Embarrassment

“So what is the Latin word for embarrassment?” asked one sixth former.

“And is it in short supply in America?” asked another, sharp of tongue, who I knew had been watching some of the rituals of the presidential election.

Declining to answer the second question, I considered the first one and was baffled.

The OED can be a useful port of call on these occasions, so we looked at it:

‘Intense emotional or social discomfort caused by an awkward situation or by an awareness that one’s own or another’s words or actions are inappropriate or compromising, or that they reveal inadequacy or foolishness; awkwardness, self-consciousness. (Now the usual sense.)

Frequently associated with particular bodily reactions, and expressed in terms of e.g. blushing, squirming, or wincing with embarrassment.

Typically distinguished from shame in being caused by something that is socially awkward or inappropriate rather than morally wrong or debasing.’

 

The OED finds it difficult to pin down the early history of the word embarrass: it is apparently from Middle French, used first in the Spanish Netherlands and derived from a Spanish verb embarazar, which meant to restrain an animal using a cord or a leash.

But to find a corresponding word in either Latin or Greek seems difficult. Its seems that pudor and αἰδώς suggest the ability to feel embarrassment, but neither seems to distinguish between a moral and a social feeling.

“So if there was no word for a feeling, does that mean that they didn’t feel it?” pursued the second student (she was intending to apply for an anthropology course.)

The answer to that is perhaps no. But there is the suspicion that some of the French think that embarrassment is ‘in short supply’ in England also, and to switch on the television at random might support that view.

 

Pax

Irene, the Greek goddess Peace, had provenance, according to Hesiod*: she was the daughter of Zeus and Themis, and among her sisters were Eunomia and Dike.

Pax, however, was simply a Latin word denoting a contract or an agreement.  Then it was used to mean an alliance, and later came to bear the generic meaning of peace as opposed to war.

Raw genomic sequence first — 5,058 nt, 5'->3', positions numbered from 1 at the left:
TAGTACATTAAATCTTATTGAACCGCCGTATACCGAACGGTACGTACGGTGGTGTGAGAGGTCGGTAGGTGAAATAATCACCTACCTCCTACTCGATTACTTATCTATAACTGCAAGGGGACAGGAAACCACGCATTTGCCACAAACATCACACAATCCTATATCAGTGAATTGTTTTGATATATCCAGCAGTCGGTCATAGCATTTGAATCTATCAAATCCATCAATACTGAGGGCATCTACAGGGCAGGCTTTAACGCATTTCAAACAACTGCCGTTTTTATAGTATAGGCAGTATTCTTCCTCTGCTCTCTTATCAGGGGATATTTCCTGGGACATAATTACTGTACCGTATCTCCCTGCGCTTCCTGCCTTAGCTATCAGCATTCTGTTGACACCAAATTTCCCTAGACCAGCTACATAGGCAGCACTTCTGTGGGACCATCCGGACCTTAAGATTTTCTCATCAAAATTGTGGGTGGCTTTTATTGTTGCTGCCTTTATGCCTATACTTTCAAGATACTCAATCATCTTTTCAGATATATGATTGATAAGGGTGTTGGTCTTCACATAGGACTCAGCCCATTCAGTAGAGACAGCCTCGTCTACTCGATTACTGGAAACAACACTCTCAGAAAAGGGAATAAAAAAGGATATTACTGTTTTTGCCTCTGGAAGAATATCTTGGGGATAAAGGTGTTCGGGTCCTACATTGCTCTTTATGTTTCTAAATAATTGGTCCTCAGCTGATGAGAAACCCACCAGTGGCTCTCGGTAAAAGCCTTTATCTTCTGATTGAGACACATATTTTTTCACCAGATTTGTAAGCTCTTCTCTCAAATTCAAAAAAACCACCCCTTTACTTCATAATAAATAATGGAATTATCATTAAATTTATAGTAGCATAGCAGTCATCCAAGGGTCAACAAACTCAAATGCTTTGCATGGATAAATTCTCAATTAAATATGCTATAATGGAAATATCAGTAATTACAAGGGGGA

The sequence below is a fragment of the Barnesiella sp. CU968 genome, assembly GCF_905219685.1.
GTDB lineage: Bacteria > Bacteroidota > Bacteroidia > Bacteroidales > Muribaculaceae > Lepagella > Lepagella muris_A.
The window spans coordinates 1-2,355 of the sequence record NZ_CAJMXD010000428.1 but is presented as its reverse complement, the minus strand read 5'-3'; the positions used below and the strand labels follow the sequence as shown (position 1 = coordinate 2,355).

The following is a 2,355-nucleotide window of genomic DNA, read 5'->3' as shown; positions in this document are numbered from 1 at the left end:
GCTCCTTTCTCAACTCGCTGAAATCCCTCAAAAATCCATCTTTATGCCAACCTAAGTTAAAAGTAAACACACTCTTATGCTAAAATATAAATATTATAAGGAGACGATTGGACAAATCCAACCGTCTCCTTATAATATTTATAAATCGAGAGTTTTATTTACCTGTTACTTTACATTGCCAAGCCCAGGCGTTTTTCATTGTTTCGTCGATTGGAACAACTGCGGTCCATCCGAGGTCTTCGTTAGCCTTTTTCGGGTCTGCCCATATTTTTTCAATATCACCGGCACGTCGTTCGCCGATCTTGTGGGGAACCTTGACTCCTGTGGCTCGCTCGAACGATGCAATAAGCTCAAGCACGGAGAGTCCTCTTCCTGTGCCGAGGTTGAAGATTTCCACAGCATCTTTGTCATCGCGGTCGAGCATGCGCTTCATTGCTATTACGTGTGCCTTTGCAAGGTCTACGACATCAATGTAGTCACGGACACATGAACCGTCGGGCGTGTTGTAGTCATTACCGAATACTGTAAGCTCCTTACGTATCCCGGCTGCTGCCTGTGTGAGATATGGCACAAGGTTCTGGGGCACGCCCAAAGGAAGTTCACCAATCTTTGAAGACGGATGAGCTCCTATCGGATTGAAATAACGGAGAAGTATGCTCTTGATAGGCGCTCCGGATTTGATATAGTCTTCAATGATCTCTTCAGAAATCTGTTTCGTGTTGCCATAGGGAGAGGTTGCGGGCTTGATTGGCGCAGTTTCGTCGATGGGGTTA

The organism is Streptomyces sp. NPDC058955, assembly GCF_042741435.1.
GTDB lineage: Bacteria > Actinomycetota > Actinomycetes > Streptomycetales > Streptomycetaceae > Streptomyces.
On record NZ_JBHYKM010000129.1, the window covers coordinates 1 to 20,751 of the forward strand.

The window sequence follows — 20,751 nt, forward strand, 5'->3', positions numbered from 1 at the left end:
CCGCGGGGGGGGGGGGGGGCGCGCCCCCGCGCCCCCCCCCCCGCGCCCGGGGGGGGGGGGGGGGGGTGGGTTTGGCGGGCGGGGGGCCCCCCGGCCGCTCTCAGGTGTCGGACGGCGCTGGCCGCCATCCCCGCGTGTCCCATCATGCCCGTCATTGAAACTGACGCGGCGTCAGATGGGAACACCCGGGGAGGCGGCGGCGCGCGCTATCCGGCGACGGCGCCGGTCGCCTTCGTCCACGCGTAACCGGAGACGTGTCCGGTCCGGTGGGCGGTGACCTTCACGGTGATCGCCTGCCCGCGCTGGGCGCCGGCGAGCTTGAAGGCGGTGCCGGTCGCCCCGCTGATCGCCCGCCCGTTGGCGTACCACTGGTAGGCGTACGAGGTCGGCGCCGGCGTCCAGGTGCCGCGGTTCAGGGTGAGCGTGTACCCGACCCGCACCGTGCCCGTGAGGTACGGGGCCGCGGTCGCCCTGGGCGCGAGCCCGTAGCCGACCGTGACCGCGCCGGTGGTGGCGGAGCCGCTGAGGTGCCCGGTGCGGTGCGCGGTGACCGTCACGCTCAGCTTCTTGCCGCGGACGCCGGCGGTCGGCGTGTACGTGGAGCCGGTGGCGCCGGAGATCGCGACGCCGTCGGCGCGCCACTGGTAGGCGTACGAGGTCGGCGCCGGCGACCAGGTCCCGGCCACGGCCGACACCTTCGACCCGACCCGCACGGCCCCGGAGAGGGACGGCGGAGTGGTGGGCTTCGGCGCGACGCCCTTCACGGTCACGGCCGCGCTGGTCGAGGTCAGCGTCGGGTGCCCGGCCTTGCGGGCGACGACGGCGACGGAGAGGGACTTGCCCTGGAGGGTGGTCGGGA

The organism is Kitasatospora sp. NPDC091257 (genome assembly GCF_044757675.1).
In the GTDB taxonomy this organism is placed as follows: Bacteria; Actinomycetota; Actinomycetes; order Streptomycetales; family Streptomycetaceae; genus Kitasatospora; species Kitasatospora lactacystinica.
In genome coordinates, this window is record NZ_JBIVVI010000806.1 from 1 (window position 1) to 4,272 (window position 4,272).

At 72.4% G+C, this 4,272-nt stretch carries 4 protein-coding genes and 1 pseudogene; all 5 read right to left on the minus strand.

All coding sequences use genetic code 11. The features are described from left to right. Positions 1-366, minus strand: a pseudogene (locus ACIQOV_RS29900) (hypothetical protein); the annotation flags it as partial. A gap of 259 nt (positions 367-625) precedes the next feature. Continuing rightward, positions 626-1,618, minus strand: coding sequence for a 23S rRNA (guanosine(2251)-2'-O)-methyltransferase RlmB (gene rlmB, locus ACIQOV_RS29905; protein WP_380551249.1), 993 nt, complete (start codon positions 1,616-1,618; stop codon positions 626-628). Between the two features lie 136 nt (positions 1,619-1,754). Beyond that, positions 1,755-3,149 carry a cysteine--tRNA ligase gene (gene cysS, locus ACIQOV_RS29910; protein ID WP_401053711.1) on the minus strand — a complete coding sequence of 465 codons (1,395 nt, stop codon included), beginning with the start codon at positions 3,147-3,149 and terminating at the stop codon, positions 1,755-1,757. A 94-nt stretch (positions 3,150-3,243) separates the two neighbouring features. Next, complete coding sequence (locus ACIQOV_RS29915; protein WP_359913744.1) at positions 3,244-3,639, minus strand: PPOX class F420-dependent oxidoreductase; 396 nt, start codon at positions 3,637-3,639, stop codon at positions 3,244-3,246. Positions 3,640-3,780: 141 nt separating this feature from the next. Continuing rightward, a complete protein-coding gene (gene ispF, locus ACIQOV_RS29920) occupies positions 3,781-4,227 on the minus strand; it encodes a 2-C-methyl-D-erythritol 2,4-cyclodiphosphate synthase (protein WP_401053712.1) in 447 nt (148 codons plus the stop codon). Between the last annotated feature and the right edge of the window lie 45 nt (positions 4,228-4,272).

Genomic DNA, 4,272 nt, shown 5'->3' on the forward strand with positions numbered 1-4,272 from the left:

The idea of Pax as a goddess did not really begin until the Ara Pacis was dedicated on the Campus Martius on 30th January 9BC, in celebration of the peace that Augustus had brought to the empire: something that he himself refers to in the Res Gestae, and mentioned in Milton’s Ode on the Morning of Christ’s Nativity.

Far off beside the Black Sea, Ovid paid his own tribute to the deification of Pax, and to the house of the Julii, when his Fasti arrived at the 30th January:

Ipsum nos carmen deduxit Pacis ad aram:
haec erit a mensis fine secunda dies.
frondibus Actiacis comptos redimita capillos,
Pax, ades et toto mitis in orbe mane.
dum desint hostes, desit quoque causa triumphi:
tu ducibus bello gloria maior eris.
sola gerat miles, quibus arma coerceat, arma,
canteturque fera nil nisi pompa tuba.
horreat Aeneadas et primus et ultimus orbis:
siqua parum Romam terra timebat, amet.
tura, sacerdotes, Pacalibus addite flammis,
albaque perfusa victima fronte cadat;
utque domus, quae praestat eam, cum pace perennet
ad pia propensos vota rogate deos.     Fasti, I.709 ff

Our song of itself has brought us to the altar of Peace:
this will be the day before last of the month.
With your tresses arranged and tied with leaves from Actium,
be present, Peace, and stay in the whole world with your gentleness.
So long as there are no enemies, let there be no reason for a triumph:
you will be a greater glory to our generals than war.
Let the soldier bear weapons only to subdue weaponry,
and let nothing but celebration be sounded by the fierce trumpet.
Let the world both nearest and farthest tremble at the sons of Aeneas:
if any land did not fear Rome enough, let it love her.
Priests, throw your incense on the fires of Peace,
and let the white victim fall with brow perfused;
and, that the house who protects Peace may last forever with her,
make rogation to the gods who favour dutiful prayers.

Etymology:

  • pango, pangere, pegi (or pepigi), pactum
  • πήγνυμῐ, πήξω, ἔπηξα, πέπηχα, πέπηγμαι, ἔπαγην
  • These two words have the primary meaning of fixing or fastening, as does the English word peg.

*Theogony, line 902.